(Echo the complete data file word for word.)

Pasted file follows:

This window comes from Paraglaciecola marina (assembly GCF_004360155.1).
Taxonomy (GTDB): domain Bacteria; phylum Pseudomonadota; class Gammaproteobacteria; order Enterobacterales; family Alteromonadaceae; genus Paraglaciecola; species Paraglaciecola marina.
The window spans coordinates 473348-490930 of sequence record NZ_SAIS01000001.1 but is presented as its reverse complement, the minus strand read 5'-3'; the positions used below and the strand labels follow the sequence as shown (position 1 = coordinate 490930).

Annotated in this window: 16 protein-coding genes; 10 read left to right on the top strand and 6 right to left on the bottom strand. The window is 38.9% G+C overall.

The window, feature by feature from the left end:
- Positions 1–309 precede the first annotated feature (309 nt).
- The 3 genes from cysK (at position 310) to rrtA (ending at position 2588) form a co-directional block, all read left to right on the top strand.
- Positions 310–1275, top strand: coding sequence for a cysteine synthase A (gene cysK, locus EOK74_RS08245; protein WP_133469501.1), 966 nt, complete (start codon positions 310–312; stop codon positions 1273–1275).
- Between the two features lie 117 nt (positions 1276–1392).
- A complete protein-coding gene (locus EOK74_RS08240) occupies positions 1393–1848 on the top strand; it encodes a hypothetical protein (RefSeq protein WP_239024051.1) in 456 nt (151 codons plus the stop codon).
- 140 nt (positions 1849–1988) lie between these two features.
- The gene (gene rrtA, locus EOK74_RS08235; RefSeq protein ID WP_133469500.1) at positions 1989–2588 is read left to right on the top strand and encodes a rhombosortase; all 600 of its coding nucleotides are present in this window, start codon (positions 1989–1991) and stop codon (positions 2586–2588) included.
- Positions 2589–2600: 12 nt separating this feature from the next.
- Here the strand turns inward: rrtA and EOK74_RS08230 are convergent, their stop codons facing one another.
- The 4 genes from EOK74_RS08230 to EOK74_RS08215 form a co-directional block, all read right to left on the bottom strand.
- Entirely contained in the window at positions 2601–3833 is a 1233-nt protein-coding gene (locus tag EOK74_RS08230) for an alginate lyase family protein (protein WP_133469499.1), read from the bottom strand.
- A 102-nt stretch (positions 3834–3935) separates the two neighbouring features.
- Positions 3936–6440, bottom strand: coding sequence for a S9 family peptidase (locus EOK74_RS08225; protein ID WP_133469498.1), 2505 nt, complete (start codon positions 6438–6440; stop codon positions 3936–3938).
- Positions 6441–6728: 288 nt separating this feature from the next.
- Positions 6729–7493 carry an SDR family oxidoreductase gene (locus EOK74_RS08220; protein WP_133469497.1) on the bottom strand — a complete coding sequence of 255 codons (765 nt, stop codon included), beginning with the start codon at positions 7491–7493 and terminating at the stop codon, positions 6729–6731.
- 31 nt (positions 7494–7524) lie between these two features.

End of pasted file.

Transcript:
This window comes from Paraglaciecola marina (assembly GCF_004360155.1).
Taxonomy (GTDB): domain Bacteria; phylum Pseudomonadota; class Gammaproteobacteria; order Enterobacterales; family Alteromonadaceae; genus Paraglaciecola; species Paraglaciecola marina.
The window spans coordinates 473348-490930 of sequence record NZ_SAIS01000001.1 but is presented as its reverse complement, the minus strand read 5'-3'; the positions used below and the strand labels follow the sequence as shown (position 1 = coordinate 490930).

Annotated in this window: 16 protein-coding genes; 10 read left to right on the top strand and 6 right to left on the bottom strand. The window is 38.9% G+C overall.

The window, feature by feature from the left end:
- Positions 1–309 precede the first annotated feature (309 nt).
- The 3 genes from cysK (at position 310) to rrtA (ending at position 2588) form a co-directional block, all read left to right on the top strand.
- Positions 310–1275, top strand: coding sequence for a cysteine synthase A (gene cysK, locus EOK74_RS08245; protein WP_133469501.1), 966 nt, complete (start codon positions 310–312; stop codon positions 1273–1275).
- Between the two features lie 117 nt (positions 1276–1392).
- A complete protein-coding gene (locus EOK74_RS08240) occupies positions 1393–1848 on the top strand; it encodes a hypothetical protein (RefSeq protein WP_239024051.1) in 456 nt (151 codons plus the stop codon).
- 140 nt (positions 1849–1988) lie between these two features.
- The gene (gene rrtA, locus EOK74_RS08235; RefSeq protein ID WP_133469500.1) at positions 1989–2588 is read left to right on the top strand and encodes a rhombosortase; all 600 of its coding nucleotides are present in this window, start codon (positions 1989–1991) and stop codon (positions 2586–2588) included.
- Positions 2589–2600: 12 nt separating this feature from the next.
- Here the strand turns inward: rrtA and EOK74_RS08230 are convergent, their stop codons facing one another.
- The 4 genes from EOK74_RS08230 to EOK74_RS08215 form a co-directional block, all read right to left on the bottom strand.
- Entirely contained in the window at positions 2601–3833 is a 1233-nt protein-coding gene (locus tag EOK74_RS08230) for an alginate lyase family protein (protein WP_133469499.1), read from the bottom strand.
- A 102-nt stretch (positions 3834–3935) separates the two neighbouring features.
- Positions 3936–6440, bottom strand: coding sequence for a S9 family peptidase (locus EOK74_RS08225; protein ID WP_133469498.1), 2505 nt, complete (start codon positions 6438–6440; stop codon positions 3936–3938).
- Positions 6441–6728: 288 nt separating this feature from the next.
- Positions 6729–7493 carry an SDR family oxidoreductase gene (locus EOK74_RS08220; protein WP_133469497.1) on the bottom strand — a complete coding sequence of 255 codons (765 nt, stop codon included), beginning with the start codon at positions 7491–7493 and terminating at the stop codon, positions 6729–6731.
- 31 nt (positions 7494–7524) lie between these two features.